According to the CDC, bullying and child abuse are the leading causes of childhood suicide resulting in roughly 4,400 deaths per year.  While these themes have recurred in the periphery of many coming-of-age films, so rarely has cinema tried to deal with it head on without sensationalizing the matter.

Generally, the horror genre seems to have been a Christian apologetics ministry to warn against the evils of premarital sex—with rare exception.  In Clive Barker’s HELLRAISER, a young girl’s father murders her occult-obsessed uncle but proves himself to be an incestuous lech.  In M. Night Shyamalan’s film, THE SIXTH SENSE, a subplot involves Munchausen-by-Proxy.  A young girl played by Mischa Barton is being poisoned by her mother.  She tapes the incidents and, after her death, reveals the tape to Cole (Haley Joel Osment).  The mother is caught just as she’s beginning to poison the girl’s younger sister.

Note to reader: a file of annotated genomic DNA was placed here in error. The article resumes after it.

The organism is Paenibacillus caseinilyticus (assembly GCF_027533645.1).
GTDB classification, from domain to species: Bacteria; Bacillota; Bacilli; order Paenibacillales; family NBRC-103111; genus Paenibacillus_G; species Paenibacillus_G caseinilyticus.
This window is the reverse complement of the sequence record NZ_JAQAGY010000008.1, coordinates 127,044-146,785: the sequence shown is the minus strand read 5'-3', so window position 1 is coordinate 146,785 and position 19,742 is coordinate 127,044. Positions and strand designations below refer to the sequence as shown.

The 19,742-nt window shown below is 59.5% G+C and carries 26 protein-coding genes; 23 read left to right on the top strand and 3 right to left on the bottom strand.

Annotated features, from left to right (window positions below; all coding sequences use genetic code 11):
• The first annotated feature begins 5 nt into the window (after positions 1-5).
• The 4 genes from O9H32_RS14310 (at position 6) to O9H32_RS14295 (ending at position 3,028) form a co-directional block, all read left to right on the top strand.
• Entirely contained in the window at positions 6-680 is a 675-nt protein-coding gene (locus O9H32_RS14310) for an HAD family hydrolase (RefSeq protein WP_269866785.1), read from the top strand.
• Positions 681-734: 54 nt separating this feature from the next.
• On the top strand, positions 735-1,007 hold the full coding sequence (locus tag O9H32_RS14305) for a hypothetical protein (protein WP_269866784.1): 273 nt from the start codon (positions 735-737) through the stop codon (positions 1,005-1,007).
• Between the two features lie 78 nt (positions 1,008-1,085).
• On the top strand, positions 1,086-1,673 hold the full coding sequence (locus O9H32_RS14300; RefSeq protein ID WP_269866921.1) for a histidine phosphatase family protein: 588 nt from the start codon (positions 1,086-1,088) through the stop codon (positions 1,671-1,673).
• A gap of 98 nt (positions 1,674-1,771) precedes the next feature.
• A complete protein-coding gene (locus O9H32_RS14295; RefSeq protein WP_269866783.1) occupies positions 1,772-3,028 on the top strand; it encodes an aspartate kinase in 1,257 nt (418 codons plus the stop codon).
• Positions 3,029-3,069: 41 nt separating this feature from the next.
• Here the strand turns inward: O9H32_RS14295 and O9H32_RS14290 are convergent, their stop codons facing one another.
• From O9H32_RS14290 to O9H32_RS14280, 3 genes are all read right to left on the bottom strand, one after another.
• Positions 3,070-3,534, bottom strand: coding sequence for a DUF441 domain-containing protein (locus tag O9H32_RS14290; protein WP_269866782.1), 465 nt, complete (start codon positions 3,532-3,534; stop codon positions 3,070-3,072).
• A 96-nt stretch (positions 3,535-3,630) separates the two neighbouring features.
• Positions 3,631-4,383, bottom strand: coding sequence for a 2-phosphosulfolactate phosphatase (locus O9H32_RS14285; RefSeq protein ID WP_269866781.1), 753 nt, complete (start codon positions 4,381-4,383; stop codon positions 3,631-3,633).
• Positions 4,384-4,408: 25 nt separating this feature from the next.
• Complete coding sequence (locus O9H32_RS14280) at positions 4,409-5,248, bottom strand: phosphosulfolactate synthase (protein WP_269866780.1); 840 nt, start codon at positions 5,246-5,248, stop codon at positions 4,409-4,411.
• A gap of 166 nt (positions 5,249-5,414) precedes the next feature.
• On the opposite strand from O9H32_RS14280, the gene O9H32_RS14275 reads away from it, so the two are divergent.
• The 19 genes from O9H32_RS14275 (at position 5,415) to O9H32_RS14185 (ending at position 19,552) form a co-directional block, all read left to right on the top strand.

The first cinematic adaptation of Stephen King’s IT (previously incarnated as a rather incomprehensible mini-series) personifies evil in the form of Pennywise the Dancing Clown (Bill Skarsgård).  Reputedly a centuries-old eldritch demon, Pennywise (a.k.a. “It”) feeds on the fears of children in the mining town of Derry, Maine.  He’s first encountered when Bill Denbrough’s (Jaeden Lieberher; MIDNIGHT SPECIAL) little brother, Georgie (Jackson Robert Scott), floats a paper boat along the neighborhood street curb.  Georgie loses the boat down the sewer drain, where he discovers the peculiarly cherubic Pennywise who utters ominously, “We all float down here.”